The company’s $13.5 billion in cash and short-term investments provide a cushion, as does the $3.7 billion in free cash flow generated in the fourth quarter of 2012, but both will be eaten away each month the plane is grounded.
So far, analysts and one source familiar with Boeing’s thinking do not expect the cash squeeze will prompt Boeing to borrow more, even at current low interest rates. The company itself said only that it has not adjusted its cash management strategy.
Boeing’s cash flow could be cut by as much as $1.5 billion over six months if the 787s are still unable to fly, analysts said.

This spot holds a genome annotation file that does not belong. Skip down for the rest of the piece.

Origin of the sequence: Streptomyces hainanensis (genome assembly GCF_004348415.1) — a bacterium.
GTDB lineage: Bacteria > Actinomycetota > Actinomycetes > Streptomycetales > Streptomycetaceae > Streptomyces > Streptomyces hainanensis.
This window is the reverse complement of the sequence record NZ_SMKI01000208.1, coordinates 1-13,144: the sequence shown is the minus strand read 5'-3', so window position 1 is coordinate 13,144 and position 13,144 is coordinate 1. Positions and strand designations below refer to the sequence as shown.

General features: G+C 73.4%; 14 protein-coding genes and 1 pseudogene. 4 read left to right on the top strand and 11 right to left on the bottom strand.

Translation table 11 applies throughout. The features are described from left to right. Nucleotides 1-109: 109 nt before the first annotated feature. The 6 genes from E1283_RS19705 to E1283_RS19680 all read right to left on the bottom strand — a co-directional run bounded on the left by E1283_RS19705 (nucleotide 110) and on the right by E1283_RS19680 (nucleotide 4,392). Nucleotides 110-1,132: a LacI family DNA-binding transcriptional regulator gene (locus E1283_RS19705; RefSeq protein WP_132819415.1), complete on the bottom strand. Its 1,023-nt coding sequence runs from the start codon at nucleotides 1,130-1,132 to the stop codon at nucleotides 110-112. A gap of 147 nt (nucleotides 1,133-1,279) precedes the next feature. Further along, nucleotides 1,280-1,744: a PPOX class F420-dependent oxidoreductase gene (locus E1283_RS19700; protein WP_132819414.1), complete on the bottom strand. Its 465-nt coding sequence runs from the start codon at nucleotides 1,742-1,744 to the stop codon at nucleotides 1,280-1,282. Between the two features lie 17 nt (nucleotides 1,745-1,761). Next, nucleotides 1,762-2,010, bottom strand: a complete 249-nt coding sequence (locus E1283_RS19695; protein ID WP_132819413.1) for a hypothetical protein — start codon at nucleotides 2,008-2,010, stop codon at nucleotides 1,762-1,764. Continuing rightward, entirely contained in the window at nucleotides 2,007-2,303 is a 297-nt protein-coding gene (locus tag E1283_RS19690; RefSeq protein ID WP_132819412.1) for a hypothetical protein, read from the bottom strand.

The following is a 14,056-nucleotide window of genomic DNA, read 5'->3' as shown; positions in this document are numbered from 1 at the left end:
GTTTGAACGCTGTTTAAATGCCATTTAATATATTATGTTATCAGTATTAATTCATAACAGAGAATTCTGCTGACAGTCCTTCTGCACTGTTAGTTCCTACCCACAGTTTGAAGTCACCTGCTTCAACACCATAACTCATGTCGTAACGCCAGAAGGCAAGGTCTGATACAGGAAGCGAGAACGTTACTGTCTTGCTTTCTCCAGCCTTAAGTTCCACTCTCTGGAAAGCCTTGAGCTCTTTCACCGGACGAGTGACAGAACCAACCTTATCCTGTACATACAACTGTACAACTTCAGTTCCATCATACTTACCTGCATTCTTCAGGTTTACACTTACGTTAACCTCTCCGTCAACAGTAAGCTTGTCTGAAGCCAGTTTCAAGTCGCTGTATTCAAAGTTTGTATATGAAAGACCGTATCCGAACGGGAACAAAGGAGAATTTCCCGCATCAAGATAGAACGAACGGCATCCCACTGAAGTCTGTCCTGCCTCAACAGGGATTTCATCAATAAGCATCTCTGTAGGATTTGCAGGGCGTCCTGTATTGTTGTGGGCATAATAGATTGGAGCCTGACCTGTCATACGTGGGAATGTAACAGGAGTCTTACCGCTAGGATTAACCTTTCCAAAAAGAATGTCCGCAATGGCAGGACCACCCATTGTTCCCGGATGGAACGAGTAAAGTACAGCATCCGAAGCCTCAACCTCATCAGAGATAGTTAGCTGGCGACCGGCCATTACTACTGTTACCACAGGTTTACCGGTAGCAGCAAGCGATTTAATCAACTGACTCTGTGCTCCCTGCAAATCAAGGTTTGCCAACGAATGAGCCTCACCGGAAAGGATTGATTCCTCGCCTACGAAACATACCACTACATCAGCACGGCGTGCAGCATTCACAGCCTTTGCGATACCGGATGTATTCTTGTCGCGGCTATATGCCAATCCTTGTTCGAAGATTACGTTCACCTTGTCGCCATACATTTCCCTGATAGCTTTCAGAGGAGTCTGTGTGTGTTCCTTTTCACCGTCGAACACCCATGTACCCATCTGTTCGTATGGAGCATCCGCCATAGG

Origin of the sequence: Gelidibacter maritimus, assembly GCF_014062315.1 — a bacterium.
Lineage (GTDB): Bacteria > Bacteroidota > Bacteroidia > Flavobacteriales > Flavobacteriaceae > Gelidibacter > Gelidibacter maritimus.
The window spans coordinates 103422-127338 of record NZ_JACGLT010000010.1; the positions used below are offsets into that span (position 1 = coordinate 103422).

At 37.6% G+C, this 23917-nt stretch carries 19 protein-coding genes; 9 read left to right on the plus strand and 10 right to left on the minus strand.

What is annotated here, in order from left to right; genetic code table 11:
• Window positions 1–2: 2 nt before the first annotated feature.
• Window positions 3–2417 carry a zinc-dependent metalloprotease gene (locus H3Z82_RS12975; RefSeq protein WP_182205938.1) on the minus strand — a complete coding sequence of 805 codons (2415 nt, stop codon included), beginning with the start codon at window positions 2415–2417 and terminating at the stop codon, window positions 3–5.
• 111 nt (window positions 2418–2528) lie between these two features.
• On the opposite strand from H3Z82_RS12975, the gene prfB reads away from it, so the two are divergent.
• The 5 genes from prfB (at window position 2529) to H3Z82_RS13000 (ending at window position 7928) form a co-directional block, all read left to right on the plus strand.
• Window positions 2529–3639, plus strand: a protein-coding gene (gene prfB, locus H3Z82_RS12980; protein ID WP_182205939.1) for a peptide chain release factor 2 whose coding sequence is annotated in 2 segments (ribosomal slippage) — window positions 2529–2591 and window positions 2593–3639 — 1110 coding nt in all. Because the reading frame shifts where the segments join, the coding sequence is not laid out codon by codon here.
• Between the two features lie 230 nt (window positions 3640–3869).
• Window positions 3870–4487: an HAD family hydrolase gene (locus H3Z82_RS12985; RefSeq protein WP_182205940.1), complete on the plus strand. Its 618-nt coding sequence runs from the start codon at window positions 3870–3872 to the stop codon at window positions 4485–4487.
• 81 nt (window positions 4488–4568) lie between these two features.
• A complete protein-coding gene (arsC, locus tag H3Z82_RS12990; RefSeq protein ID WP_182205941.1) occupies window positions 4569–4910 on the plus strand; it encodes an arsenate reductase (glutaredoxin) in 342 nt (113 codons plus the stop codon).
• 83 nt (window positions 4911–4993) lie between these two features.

“The longer the plane is grounded, the greater the risk of the company’s 2013 cash flow meaningfully declining,” said Solomon at Moody’s.
So far, Boeing’s stock has held up at around $75, higher than for most of last year, and customers are expressing faith in the plane and its maker. Airlines are being notified of late deliveries, but none has canceled any orders.
The shares have fallen 3 percent since the 787 grounding in mid-January, compared to an 11 percent gain for Airbus parent EADS (EAD.PA).
Boeing says it is still too early to quantify the financial impact of the grounding, and its 2013 financial forecasts excluded 787 costs.